Remember the old joke about the fortune cookie fortune that read, "Help! I'm trapped in a fortune cookie factory"?
Occasionally I run across patterns that remind me of that. See, it's easy for me to forget the people behind the pattern illustrations: the trained artists who made a living by turning out drawing after drawing of wrap dresses, button down shirts and fly-front pants. But sometimes an illustration comes along that -- whether through its composition, color or subtext -- is the equivalent of that fortune cookie message. Pick up the envelope and listen. You'll hear a soft whisper: "I studied at the Sorbonne. I have more in me than another zip-front housedress. I have things I want to say."
Here's one example: Butterick 2305, circa early 1960s. I lack the artistic training to explain just why the composition is striking, but it really does jump out. (Maybe it's the way the men face different ways, their arm gestures almost mirroring each other?) Sure, it's an illustration for a shirt design -- and an interesting design for the view B hemline, at that.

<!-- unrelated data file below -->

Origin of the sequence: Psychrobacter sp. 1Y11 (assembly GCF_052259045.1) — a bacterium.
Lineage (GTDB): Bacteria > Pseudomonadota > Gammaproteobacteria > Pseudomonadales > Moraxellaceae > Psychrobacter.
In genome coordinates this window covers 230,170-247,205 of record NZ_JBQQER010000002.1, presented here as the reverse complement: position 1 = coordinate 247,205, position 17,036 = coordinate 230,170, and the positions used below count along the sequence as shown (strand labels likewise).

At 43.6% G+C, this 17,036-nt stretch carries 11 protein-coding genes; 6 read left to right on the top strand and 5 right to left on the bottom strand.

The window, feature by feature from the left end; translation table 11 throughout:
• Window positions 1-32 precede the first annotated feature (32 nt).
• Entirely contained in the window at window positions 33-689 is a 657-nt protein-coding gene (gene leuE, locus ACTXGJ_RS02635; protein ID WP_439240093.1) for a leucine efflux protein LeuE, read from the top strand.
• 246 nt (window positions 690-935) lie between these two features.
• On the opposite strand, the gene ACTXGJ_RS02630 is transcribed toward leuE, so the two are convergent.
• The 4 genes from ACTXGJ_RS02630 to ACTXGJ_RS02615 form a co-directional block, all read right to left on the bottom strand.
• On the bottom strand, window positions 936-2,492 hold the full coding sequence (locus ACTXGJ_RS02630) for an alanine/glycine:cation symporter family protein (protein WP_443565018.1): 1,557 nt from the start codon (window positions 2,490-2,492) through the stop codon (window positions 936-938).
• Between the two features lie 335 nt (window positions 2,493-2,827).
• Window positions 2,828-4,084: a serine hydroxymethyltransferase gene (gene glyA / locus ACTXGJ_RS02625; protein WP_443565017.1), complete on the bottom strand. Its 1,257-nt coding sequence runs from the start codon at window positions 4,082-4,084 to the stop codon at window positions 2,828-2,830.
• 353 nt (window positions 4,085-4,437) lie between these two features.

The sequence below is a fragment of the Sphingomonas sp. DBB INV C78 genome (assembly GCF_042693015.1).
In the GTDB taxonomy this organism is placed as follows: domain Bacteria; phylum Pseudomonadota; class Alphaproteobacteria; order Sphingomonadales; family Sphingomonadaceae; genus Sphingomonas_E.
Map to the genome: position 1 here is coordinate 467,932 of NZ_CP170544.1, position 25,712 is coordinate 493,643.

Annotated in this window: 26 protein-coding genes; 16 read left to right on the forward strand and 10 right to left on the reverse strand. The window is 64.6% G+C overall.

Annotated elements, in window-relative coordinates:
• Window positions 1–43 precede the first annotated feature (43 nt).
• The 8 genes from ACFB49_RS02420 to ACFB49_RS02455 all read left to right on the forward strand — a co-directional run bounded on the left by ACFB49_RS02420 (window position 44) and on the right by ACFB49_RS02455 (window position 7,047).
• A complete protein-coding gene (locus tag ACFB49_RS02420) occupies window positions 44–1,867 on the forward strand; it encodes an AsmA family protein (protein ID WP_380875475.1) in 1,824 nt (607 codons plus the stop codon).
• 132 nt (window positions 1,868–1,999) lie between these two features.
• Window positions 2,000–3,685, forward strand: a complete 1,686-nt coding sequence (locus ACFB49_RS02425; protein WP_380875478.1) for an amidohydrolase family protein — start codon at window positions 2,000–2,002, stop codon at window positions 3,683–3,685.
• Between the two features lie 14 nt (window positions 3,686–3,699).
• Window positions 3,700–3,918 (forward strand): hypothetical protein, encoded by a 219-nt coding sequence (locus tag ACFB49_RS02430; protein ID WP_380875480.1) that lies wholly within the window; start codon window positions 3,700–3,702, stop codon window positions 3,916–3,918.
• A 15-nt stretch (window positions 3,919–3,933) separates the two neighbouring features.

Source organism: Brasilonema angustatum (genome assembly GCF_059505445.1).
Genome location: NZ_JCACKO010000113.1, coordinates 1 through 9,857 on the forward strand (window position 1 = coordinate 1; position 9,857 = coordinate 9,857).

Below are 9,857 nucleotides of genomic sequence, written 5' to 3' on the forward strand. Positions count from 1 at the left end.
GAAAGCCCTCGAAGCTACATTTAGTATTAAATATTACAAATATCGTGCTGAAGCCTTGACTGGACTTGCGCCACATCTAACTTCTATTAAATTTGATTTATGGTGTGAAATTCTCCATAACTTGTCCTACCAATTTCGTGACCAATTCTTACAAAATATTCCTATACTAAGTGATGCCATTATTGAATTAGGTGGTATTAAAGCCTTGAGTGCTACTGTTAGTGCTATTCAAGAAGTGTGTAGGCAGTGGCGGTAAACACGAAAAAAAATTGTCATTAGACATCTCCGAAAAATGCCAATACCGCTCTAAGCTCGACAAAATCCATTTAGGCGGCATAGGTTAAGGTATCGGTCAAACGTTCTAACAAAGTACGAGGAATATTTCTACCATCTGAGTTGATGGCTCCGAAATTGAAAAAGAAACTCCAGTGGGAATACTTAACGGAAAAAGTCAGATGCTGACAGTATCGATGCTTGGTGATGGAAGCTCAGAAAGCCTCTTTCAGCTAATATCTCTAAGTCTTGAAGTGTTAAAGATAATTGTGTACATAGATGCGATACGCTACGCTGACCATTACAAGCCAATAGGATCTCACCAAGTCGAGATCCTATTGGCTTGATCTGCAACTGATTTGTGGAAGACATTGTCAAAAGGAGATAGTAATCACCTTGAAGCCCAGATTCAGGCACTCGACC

But look closer. Can't you imagine it hung in a gallery as a 50s suburban update on the happy/sad drama faces? It would be titled "You wouldn't believe what the little woman did this time!" -- the first instance having a wacky sitcom interpretation, the second a more sinister Belle de jour one:
Yeah. That made me feel sort of icky, too.
Let's move on to Simplicity 4971, also from the early 1960s. If Butterick 2305 is compelling, subtle and disturbing, this is...wow. This is the kind of thing you get in freshman art class. Look:
The sensitive young boy in capris and espadrilles touches the elbow of the jacket-wearing tough as the Pants of Oppression look on in disapproval! This isn't a pattern illustration -- it's a coming out story.
Tomorrow: The Men's Week wrap-up begins with Day One of THE GOOD, THE BAD AND THE UGLY!